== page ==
It was 30 years ago this month that Britain first diagnosed its first HIV patient, the British paper The Telegraph writes, and 30 years ago this year that an American medical journal published the first article about a strange disease that seemed to be targeting men in Los Angeles.
Much progress has been made since world leaders decided to do something about AIDS, since public campaigns changed the public mindset about AIDS as a “gay plague” and took it seriously as a shared health problem that needed to be solved, and quickly.
The breakthrough came from the very public health institutions, such as the British and American National Institutes of Health that are now facing heavy budget cuts. Later, it was state-funded initiatives like President George W. Bush’s President’s Emergency Program For AIDS Relief (PEPFAR) and philanthropic contributions from the Bill & Melinda Gates Foundation and the Clinton Foundation that helped make the nascent HIV treatments available and affordable to millions of people living in poorer countries.
The results have been impressive: a global drop of HIV infection rates, and a form of treatment that allows 33 million people to live normal lives with HIV. As a reporter based in South Africa, I met and wrote about young children who were given a second chance at life through drugs provided by PEPFAR. A good friend of mine, who was skeletal when he finally allowed himself to be taken to a doctor, had essentially given up on life when he was diagnosed with HIV. Today, after anti retro-viral treatments, he’s so healthy he has to watch his weight.
Yet at a time when many of the richer countries of Europe and the Americas are cutting back their budgets, AIDS experts say that positive momentum can be easily lost. The Global Fund to Fight AIDS, TB, and Malaria – the main coordinating body for funding AIDS treatments in 150 countries –has this year suspended new funding to help poorer countries because of lack of donor funding. Many of those poorer countries – especially in Africa, where the greatest numbers of HIV patients lives – had just begun to reduce their HIV infection rates through public awareness campaigns, and had hoped to increase the number of health-care workers and technicians.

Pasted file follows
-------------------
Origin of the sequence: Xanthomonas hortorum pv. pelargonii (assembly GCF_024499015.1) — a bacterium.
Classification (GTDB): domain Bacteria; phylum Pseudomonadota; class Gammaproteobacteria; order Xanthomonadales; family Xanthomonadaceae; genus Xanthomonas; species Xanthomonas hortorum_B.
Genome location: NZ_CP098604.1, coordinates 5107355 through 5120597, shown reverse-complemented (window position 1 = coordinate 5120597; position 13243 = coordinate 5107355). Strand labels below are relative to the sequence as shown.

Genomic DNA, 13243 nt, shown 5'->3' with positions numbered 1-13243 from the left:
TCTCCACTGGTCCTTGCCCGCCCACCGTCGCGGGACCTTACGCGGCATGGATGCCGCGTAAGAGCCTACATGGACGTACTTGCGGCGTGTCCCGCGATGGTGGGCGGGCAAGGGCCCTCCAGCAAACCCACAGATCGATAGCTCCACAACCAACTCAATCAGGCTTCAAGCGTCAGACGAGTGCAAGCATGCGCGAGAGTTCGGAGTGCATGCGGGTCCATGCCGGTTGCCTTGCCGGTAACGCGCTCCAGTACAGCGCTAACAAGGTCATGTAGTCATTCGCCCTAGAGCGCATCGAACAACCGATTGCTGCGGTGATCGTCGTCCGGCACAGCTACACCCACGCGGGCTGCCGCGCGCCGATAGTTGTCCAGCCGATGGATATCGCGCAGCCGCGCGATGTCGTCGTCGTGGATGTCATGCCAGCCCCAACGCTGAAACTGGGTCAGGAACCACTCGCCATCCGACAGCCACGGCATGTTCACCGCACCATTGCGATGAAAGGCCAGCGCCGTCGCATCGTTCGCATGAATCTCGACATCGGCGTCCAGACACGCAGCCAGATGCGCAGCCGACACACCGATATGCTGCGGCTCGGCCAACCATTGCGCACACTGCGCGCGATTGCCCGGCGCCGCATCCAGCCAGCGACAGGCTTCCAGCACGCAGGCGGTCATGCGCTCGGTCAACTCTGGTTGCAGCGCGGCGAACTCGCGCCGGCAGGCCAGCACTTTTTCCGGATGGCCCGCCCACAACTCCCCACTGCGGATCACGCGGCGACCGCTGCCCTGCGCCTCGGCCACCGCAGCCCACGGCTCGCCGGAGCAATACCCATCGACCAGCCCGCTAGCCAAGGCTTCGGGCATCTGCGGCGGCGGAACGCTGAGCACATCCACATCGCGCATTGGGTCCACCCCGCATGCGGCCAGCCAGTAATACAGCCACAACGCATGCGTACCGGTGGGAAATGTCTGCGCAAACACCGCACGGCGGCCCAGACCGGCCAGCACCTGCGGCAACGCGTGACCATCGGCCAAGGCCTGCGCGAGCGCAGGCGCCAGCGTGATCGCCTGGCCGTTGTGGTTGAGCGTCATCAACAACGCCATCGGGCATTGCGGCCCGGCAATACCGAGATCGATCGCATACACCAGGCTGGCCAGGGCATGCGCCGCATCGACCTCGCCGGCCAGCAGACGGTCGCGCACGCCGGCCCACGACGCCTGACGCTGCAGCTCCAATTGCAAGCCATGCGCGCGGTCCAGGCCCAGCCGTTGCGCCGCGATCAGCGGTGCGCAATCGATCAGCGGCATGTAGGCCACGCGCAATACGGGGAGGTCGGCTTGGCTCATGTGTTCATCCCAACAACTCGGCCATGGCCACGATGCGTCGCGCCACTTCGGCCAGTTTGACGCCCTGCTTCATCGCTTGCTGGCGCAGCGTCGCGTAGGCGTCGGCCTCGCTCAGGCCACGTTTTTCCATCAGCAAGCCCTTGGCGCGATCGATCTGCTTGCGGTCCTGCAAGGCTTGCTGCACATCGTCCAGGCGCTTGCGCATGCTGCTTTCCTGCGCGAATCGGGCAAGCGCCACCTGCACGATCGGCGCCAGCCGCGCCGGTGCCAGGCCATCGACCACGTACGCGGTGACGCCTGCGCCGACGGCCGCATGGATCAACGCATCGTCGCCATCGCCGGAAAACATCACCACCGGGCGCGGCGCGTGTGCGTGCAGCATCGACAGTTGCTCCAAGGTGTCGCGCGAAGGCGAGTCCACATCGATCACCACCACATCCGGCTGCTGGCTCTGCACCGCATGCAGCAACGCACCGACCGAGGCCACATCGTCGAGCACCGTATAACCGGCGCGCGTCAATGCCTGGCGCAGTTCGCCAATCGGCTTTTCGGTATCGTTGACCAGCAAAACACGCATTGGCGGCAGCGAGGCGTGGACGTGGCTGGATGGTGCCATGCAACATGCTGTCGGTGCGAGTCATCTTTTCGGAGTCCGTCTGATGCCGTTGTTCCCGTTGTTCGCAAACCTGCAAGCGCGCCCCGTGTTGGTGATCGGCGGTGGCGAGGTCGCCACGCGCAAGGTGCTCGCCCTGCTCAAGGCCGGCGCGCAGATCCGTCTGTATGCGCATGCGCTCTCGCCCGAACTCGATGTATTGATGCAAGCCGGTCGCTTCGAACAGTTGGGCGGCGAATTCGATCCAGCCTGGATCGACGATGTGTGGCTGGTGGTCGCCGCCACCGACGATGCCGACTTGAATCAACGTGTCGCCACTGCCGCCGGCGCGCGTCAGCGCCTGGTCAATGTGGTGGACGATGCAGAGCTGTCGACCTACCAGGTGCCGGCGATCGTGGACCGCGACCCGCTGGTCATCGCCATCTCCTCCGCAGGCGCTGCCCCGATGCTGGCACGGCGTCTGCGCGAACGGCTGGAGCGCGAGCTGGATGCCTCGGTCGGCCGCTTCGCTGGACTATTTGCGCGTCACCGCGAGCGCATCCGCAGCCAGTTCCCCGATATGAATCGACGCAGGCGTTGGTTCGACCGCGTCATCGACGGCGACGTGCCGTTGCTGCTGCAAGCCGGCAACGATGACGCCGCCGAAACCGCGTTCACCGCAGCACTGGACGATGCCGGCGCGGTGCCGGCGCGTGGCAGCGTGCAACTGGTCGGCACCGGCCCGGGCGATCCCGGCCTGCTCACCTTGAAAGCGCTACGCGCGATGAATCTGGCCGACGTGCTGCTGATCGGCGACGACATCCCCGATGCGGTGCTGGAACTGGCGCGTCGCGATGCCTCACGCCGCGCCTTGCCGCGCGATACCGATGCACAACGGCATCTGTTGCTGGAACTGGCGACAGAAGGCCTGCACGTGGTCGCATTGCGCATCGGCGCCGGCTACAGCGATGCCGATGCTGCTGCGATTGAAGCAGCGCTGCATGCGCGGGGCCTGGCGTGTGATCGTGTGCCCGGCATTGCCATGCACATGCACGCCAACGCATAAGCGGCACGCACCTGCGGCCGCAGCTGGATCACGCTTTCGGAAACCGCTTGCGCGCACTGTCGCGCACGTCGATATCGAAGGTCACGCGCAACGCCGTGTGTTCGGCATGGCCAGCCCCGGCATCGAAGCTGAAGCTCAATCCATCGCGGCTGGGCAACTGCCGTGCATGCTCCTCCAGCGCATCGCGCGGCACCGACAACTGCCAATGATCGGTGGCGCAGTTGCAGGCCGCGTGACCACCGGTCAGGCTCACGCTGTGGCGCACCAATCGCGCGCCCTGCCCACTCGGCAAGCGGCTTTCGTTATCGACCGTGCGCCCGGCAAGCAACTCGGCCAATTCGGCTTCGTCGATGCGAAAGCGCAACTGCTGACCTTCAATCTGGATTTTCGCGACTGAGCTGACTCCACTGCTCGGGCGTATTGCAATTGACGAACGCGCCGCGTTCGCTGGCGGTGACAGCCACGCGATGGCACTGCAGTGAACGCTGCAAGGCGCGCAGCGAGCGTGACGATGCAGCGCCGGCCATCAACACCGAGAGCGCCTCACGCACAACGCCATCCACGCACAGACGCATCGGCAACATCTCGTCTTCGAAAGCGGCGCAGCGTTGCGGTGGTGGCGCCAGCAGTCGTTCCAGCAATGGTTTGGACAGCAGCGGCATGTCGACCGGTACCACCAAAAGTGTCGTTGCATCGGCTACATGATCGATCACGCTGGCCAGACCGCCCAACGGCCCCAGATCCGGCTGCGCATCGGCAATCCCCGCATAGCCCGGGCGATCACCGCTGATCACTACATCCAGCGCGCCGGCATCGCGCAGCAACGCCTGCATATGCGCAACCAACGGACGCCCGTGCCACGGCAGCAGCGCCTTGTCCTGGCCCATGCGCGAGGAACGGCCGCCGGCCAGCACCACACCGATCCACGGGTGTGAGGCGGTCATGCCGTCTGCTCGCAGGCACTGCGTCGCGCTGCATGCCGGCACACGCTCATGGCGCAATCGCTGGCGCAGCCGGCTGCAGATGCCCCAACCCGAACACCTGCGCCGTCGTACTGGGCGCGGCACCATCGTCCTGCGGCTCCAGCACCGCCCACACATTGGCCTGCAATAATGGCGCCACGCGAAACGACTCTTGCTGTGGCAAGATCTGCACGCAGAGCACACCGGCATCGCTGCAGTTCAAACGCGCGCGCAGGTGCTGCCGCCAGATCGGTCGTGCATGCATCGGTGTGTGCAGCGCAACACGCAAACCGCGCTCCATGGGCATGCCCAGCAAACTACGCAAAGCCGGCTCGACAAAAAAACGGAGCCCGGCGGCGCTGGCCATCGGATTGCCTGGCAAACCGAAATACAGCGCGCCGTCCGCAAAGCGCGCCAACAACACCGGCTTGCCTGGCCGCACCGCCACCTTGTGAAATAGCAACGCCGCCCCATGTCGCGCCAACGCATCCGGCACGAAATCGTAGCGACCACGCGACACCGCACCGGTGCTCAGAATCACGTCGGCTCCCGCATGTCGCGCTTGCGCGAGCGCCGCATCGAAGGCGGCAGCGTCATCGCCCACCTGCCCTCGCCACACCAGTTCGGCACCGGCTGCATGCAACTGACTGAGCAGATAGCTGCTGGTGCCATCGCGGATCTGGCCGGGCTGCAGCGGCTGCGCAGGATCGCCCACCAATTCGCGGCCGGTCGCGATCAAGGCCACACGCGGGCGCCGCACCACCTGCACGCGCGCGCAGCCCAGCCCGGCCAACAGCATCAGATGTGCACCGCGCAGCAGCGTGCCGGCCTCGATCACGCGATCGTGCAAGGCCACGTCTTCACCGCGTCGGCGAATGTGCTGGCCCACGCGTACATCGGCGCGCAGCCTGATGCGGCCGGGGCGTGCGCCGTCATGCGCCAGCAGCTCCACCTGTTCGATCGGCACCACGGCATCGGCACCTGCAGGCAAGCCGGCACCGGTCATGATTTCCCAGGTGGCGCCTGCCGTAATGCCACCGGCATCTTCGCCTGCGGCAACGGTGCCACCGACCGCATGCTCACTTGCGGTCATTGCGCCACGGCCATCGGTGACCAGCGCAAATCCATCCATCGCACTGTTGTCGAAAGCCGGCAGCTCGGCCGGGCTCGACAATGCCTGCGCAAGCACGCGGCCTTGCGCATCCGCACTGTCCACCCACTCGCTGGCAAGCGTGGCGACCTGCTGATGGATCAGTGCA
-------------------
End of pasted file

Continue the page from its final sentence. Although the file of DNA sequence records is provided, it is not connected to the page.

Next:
So this year, on World AIDS Day, there is some food for thought: What would the world have been like without a vigorous, bipartisan, publicly funded initiative to find a solution to the AIDS crisis? What will the world be like if such publicly funded programs are stopped?
If you’re looking for a well-reported news story on all of this, give yourself some time. AIDS has been around so long now that stories about it tend to have drifted to the living section or the opinion pages.
Probably the best piece you'll read in the American press comes from The Atlantic magazine, and it's an interview with an American doctor, Edward Atwater, who collected AIDS awareness posters from around the world. As someone who remembers when it was illegal to discuss contraception, Dr. Atwater's memories are a kind of time capsule that reminds us how far the United States and indeed the world have come since 1981.
The British press seem to have done a better job. Here’s an interesting interactive map of AIDS prevalence in the Guardian, relying on a data spreadsheet from UNAIDS, the UN agency dealing with AIDS. The map shows where AIDS is more prevalent among adults ages 15 to 49, according to data.
In the London newspaper the Independent, Jeffrey Sachs makes a vociferous case for the need to continue AIDS funding, and takes the Obama administration to task for being “mostly disengaged” on development issues. And he warns that the fight against AIDS is “at risk of collapse.”
To understand the enormity of the US abnegation of responsibility, it is important to understand the scale of the US economy. The US economy is big – roughly $15trn [trillion] per year – so that $1.3bn per year is small. With average incomes around $50,000 per American, the Global Fund pledge amounts to $4.20 per American. Another metric is also helpful. The US military burns through $1.9bn per day, $700bn per year. The Global Fund pledge, now in tatters, amounts to around 16 hours of the annual Pentagon spending.
Other than that, there's not much good reading on AIDS on World AIDS Day. I’ll let Michael Sidibe, the executive director for UNAIDS, have the last word. Here, he responds in a video to questions sent to him by Africans over Facebook.